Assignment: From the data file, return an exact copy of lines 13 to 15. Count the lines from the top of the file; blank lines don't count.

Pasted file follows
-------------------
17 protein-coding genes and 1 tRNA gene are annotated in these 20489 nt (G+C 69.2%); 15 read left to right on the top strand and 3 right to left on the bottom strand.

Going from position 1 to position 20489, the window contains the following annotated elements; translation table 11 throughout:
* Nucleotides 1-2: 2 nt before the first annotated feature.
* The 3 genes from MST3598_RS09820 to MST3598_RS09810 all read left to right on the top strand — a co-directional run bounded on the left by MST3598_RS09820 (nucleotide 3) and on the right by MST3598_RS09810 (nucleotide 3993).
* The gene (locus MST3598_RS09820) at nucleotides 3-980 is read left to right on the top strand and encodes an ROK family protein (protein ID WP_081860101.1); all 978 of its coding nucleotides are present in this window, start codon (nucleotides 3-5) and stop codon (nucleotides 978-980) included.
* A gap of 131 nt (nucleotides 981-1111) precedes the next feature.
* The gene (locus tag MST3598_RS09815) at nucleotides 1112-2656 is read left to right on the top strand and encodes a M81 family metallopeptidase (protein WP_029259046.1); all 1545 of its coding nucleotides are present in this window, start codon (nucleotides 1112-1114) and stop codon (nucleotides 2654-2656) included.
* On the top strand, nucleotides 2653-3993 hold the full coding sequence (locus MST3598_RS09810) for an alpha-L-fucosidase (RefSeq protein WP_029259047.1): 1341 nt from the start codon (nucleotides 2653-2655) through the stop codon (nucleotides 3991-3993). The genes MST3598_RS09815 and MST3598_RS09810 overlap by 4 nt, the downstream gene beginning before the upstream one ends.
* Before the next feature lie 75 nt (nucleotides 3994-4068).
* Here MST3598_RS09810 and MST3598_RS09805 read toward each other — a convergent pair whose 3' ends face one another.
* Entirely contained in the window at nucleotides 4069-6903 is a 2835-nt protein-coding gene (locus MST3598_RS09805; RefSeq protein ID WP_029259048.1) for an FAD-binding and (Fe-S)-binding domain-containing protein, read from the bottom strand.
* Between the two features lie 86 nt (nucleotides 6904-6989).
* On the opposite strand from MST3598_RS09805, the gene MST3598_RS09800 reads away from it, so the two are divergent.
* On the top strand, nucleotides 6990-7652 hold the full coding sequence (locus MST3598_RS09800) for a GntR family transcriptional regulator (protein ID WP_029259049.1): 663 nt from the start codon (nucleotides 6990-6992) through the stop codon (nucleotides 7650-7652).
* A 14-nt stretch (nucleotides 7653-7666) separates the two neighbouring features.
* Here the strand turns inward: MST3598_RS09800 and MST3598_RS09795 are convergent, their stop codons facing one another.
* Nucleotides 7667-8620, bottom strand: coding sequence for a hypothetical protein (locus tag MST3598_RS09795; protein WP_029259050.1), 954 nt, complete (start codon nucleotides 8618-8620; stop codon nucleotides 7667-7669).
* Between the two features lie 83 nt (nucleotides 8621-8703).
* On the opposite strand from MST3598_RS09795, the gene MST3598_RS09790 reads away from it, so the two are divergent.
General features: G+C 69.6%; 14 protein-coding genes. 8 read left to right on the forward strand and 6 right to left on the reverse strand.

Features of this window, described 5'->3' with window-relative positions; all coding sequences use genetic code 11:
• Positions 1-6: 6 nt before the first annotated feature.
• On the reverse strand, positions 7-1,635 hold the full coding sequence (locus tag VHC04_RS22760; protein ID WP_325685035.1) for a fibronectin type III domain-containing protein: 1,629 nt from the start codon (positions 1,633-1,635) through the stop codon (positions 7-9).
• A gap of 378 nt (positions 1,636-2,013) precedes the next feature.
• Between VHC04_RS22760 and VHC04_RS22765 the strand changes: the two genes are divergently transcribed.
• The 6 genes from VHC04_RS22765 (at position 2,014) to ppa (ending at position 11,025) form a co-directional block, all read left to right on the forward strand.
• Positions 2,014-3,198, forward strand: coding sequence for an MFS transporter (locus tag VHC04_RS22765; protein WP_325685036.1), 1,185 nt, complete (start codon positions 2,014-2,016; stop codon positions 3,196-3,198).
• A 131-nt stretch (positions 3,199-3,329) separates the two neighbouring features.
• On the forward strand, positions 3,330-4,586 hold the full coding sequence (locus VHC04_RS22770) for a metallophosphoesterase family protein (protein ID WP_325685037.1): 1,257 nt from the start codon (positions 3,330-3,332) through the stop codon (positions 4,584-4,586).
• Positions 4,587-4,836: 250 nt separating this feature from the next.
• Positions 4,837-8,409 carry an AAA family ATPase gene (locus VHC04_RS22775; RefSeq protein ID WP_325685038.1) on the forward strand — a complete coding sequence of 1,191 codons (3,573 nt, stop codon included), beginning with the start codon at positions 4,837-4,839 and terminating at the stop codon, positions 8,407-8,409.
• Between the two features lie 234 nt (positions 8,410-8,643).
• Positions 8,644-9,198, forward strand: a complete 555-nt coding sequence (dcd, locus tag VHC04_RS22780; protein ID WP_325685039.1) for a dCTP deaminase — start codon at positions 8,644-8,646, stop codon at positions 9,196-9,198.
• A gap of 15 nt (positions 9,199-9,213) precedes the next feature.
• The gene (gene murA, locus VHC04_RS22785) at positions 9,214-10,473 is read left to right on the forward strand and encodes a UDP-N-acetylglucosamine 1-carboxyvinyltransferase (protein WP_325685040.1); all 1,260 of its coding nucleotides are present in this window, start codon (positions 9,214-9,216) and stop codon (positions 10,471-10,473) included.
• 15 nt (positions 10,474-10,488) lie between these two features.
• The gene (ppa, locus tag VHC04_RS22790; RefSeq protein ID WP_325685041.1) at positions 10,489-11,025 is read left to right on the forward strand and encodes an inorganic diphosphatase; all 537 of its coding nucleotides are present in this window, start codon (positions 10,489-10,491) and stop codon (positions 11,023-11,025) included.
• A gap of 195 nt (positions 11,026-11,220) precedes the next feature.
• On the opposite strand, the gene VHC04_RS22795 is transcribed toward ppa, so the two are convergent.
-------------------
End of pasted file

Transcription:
* On the opposite strand from MST3598_RS09805, the gene MST3598_RS09800 reads away from it, so the two are divergent.
* On the top strand, nucleotides 6990-7652 hold the full coding sequence (locus MST3598_RS09800) for a GntR family transcriptional regulator (protein ID WP_029259049.1): 663 nt from the start codon (nucleotides 6990-6992) through the stop codon (nucleotides 7650-7652).
* A 14-nt stretch (nucleotides 7653-7666) separates the two neighbouring features.